Published on August 31st, 2016 | by tefl0
Learning English through Art
Learning English as a Foreign Language (and teaching English as a Foreign Language) is becoming big business these days, as English becomes more accepted as a global lingua franca and an integral part of international communication. More and more people are realising they need to learn English to survive and succeed in the academic and business worlds and so are signing up for English lessons. Most of these take place in a classroom or a boardroom but there is no reason why this should be the case.
Why not take learning outside the classroom and into the real world?
There are many opportunities for learning that don’t require four walls, tables and chairs. Instead, language can be learnt through practical applications. Though this is sometimes done by teachers taking their students out of the classroom and on excursions, this is often done as a way to take a break from teaching and not as a way of learning. However, excursions provide perfect learning opportunities and there is a place for this to be the norm for learning rather than the exception.
Learning English through Art is one such example.
Teachers can recreate their English lessons as Art lessons. Students have lessons in art (in a studio if possible, or just the classroom) and through experimentation with colour, materials and techniques they will learn to communicate in English. By undertaking instruction only in English not only will their listening skills improve dramatically but so too will their vocabulary range increase and their knowledge of grammar advance. In turn, students will be focussing on communication rather than the accurate reproduction of language and as they become successful, they will feel more comfortable dealing with language and more confident speaking the language.
Students do not need to be fluent in English to take these lessons and students in the same class do not necessarily need to be the same level. Classes are more organic and less structured so there is no level system as there is in a school. Students also do not need to be experienced artists as the art they create is personal and the teacher will provide help on an individual basis.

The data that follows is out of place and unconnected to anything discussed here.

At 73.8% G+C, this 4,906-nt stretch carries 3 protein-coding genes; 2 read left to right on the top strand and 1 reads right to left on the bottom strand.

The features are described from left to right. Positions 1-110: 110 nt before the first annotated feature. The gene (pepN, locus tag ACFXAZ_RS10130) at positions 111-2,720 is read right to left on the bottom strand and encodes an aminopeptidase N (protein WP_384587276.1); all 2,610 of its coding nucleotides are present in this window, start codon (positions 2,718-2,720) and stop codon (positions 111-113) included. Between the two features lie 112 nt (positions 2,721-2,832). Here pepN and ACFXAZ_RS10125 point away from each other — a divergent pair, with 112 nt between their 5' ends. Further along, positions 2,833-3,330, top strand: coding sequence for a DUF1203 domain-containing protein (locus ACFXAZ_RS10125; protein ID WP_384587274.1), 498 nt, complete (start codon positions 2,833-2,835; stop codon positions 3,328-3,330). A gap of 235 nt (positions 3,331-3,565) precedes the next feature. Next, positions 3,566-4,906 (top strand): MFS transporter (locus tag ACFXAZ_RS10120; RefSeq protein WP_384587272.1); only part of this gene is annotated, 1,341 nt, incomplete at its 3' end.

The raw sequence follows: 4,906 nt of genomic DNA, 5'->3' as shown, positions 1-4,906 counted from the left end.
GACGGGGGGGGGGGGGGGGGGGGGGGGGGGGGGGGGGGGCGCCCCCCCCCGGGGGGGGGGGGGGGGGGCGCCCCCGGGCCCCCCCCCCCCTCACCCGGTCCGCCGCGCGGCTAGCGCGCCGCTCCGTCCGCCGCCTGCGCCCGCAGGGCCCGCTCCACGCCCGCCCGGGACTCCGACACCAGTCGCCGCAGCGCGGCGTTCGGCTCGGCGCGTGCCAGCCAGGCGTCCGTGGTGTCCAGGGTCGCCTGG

Teaches may feel ill-equipped to handle such lessons if they have no background in art, but they need not feel anxious. Teachers do not need to be trained artists because they can do research beforehand or find resources online which will inform their lessons. Bear in mind, these are not university-level Art classes; you will be dealing with concepts in art which you are likely to be familiar with. Plus, it will be your students doing the practical work!
On the other hand, if it’s not viable to provide art lessons for students, then you may need to contact a local art school and try to organise with them. Art schools usually offer a range of classes from drawing and photography to painting and sculpture and they sometimes have workshops or lectures. In this way they are able to cater for students who wish to attend a one- or two-day workshop or a single lecture and those who would like to study on a more regular basis. As such, it is easy for an English learner to find something that suits them.
If there is no time in your schedule to experiment with art in the classroom, using a local art school can provide your learners with a way to practice their English on an extra-curricular basis. We are always urging our learners to engage with the language in the real world and providing them with a concrete opportunity to do so may just be the encouragement they need.
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